Downs school, Newbury (1996-2003)
University of Bath, Biochemistry (2003-2007) With 2 six month placements in America
Powdermed, Vaccine research scientist (2007-2008)
University of Oxford
PhD in Cardiovascular Medicine
To learn something new everyday. Everyday I finish work in the lab knowing something new, whether it’s something that doesn’t work or a great idea on where to go next, it is always thrilling.
Me and my work
Understanding how the heart changes it’s fuel during heart disease.Read more
The heart is an amazing organ. In the average life time your heart will beat 2.5 billion times (reference BHF). It has to work every minute of everyday for your whole life. Like a car, when you put your foot on the accelerator you need the power available quickly to make the car go faster. When you want to run, your heart needs to speed up to deliver oxygen to your muscles. Even getting up out of bed requires a change in your heart rate (the speed of your heart). When you get up out of bed, your heart has to work harder to pump blood against gravity to your brain. To speed up, the heart needs more energy and this comes from the powerhouse of the cell, the mitochondrion.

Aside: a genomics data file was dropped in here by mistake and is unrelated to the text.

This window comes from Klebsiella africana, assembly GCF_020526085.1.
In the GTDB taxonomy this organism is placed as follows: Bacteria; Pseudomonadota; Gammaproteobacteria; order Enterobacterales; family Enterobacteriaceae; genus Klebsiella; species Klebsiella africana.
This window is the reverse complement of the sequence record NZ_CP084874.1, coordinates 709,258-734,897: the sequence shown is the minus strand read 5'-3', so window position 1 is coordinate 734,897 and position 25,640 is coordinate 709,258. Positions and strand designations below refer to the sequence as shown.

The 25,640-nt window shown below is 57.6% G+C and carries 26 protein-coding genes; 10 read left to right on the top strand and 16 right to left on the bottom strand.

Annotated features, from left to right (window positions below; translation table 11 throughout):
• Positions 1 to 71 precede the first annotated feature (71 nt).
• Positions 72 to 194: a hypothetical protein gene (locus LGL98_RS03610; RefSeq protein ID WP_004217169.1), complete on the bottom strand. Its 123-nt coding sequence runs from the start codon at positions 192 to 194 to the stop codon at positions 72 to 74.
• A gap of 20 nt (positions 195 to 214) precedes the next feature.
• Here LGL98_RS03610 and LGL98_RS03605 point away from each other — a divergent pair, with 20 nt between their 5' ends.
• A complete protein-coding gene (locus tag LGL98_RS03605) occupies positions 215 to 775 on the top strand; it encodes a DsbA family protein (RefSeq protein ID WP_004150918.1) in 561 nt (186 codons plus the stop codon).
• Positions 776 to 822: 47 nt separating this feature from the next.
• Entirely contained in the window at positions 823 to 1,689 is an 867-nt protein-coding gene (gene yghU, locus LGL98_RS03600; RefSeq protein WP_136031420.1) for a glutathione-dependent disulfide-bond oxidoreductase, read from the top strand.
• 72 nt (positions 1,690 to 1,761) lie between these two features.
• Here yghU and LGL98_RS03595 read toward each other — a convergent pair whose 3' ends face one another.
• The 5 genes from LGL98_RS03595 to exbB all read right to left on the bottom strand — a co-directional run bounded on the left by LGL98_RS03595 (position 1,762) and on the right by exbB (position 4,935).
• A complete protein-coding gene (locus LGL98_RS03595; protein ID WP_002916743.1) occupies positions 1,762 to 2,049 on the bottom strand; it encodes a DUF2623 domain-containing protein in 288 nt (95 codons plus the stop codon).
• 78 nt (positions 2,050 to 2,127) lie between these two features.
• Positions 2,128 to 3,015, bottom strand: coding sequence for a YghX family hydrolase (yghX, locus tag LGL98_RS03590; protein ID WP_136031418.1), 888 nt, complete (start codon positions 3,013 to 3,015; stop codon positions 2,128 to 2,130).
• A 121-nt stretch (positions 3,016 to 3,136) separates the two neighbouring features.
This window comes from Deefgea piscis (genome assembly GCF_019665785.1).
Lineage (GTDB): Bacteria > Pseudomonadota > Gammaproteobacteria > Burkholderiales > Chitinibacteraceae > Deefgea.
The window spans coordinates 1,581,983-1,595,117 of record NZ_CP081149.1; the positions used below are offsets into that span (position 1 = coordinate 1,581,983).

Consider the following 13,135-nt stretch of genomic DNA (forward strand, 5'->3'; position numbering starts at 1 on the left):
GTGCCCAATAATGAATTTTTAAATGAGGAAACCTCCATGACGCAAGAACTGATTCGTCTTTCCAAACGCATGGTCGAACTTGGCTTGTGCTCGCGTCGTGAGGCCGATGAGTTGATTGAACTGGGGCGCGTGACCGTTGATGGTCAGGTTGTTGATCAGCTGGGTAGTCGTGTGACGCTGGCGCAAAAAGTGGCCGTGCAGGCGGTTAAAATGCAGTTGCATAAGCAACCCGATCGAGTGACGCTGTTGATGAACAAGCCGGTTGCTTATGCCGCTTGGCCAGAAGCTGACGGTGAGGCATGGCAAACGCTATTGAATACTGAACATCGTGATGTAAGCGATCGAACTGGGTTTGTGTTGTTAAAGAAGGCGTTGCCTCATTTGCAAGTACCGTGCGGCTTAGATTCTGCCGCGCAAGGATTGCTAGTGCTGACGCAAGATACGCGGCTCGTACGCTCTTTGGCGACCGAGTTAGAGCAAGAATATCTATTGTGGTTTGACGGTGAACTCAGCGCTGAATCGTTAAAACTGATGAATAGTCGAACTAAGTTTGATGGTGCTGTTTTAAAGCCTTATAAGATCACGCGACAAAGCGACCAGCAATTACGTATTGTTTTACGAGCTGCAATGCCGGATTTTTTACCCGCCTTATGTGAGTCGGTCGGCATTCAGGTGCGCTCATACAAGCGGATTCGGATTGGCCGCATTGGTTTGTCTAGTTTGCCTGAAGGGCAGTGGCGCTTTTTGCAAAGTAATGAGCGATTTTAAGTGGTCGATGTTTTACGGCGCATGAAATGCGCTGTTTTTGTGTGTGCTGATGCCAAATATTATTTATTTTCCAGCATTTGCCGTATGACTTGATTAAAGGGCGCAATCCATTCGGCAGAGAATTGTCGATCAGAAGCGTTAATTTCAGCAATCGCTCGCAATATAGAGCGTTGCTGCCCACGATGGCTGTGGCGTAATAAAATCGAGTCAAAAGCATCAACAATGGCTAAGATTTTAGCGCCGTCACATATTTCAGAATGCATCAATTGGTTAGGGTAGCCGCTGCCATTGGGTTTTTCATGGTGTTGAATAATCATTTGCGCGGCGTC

The universal battery of every cell in your body is the Mitochondrion. These small organelles take in sugar and fat from your food and convert it into energy. Fat is broken down by a process known as beta (β)-oxidation to acetyl-CoA. Sugar is broken down by glycolysis again to acetyl-CoA. Acetyl-CoA is eventually converted by the Kreb’s cycle into energy. The energy they produce is stored in ATP (Adenosine triphosphate). ATP is the energy currency of the cell, every time work is required ATP is broken down to ADP and protons to release energy. Every organ in your body uses different amounts of fats and sugars. The heart’s fuel is mainly fat and a small amount of sugar.